Common defenses to embezzlement charges

On Behalf of | Sep 25, 2023 | Embezzlement

Facing criminal charges of any kind is overwhelming for anyone in California. One of the most common white-collar offenses is embezzlement. If you face charges for this crime, these are some defense strategies you can potentially use in your case.

How embezzlement occurs

Usually, people in business or government commit embezzlement. It’s considered both theft and larceny; a person can face charges if they steal or misappropriate funds belonging to someone else who trusted them to oversee or handle them. For example, a person working at a financial institution such as a bank pockets money they are supposed to manage on behalf of other people.

Many victims of embezzlement schemes are ordinary people who have entrusted their money to a professional or other trusted individual; this could be a bank official, executor of an estate, conservator, guardian or trustee. In many instances, the crime is committed by an employee in a high position involving large amounts of money.

Common embezzlement defenses

One common defense to embezzlement is to argue that you did not take the money. This requires the defense to prove that the charges are false by providing evidence.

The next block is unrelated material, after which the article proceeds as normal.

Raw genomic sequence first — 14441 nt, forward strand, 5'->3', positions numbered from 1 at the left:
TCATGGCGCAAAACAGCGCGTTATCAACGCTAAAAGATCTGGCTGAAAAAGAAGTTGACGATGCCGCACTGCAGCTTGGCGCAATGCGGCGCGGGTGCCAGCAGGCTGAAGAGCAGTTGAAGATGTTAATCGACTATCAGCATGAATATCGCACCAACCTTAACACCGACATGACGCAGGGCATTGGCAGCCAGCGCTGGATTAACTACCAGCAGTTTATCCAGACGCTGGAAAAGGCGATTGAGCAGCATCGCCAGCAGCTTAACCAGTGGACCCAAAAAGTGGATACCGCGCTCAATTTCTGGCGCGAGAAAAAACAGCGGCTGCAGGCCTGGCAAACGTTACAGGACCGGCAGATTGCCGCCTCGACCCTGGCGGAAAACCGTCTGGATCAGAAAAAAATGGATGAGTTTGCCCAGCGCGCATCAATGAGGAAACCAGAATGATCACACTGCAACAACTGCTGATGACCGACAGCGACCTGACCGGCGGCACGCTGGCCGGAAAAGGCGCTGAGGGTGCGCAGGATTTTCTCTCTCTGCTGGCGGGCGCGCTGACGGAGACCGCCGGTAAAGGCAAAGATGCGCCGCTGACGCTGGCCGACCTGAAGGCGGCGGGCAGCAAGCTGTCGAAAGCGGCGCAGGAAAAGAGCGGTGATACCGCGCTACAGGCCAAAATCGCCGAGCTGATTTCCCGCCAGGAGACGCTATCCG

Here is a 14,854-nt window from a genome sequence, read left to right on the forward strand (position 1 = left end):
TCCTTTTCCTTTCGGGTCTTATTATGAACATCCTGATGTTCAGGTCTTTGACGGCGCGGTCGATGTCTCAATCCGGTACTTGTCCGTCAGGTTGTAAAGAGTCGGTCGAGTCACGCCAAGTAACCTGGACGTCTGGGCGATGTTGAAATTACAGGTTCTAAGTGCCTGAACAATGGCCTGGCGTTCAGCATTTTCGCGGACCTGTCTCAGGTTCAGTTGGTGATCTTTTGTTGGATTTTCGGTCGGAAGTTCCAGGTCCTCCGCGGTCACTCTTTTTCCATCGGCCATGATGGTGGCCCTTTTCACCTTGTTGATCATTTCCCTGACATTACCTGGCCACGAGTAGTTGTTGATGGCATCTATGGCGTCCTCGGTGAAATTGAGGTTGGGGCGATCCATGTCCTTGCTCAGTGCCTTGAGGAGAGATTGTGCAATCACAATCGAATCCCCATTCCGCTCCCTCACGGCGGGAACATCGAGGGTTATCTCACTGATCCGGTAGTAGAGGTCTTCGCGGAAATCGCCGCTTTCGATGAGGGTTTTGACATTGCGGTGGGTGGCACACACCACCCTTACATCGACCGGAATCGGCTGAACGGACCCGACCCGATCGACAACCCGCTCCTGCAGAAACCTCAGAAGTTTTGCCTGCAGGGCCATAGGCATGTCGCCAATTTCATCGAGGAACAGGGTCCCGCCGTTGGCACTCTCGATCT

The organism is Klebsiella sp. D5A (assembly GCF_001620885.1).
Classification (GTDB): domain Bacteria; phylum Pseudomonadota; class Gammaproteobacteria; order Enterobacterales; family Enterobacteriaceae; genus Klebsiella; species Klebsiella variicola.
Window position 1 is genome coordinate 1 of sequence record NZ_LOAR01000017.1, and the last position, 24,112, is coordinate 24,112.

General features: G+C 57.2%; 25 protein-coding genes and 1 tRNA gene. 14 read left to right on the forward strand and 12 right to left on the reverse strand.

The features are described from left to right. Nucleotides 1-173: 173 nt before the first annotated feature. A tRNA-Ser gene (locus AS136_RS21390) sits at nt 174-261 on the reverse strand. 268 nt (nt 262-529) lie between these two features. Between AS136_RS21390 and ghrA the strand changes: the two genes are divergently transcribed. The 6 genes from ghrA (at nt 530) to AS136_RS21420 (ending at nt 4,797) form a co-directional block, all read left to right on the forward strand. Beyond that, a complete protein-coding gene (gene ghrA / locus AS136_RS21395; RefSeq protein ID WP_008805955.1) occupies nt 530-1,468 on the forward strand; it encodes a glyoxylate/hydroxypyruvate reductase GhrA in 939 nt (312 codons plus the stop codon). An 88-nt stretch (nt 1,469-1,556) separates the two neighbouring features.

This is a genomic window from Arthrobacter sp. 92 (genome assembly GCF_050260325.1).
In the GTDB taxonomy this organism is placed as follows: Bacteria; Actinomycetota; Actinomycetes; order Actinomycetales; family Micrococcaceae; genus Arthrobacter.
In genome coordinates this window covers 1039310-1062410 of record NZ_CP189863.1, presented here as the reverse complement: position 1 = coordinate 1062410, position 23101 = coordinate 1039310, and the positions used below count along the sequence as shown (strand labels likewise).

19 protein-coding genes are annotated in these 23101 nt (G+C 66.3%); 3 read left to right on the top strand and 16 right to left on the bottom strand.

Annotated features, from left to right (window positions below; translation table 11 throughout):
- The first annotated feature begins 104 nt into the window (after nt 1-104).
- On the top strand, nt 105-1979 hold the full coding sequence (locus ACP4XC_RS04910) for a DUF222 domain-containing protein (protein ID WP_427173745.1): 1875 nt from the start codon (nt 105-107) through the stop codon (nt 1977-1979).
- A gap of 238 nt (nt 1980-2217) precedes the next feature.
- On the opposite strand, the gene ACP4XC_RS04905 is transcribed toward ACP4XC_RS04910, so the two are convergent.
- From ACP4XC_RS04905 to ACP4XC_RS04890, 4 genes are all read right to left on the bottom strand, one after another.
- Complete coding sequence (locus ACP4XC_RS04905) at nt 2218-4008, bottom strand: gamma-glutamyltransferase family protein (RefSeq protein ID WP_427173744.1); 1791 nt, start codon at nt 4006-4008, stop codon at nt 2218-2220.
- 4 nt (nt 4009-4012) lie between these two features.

Another common defense is that the individual took the money for actual business purposes. Many people are falsely accused of embezzlement when they are given the task of using money for work rather than personal gain.

Insufficient evidence is another possible defense to embezzlement charges. If the prosecution cannot prove a fiduciary relationship existed, that the defendant’s actions were intentional rather than erroneous and that they hid or transferred the funds or property, this defense might work.

Duress is a defense that can be used if the person genuinely believed that someone would be harmed if they didn’t commit embezzlement. However, this defense is often challenging.

Embezzlement charges should always be challenged. Your life can change even with false accusations.

FindLaw Network
Gary Jay Kaufman
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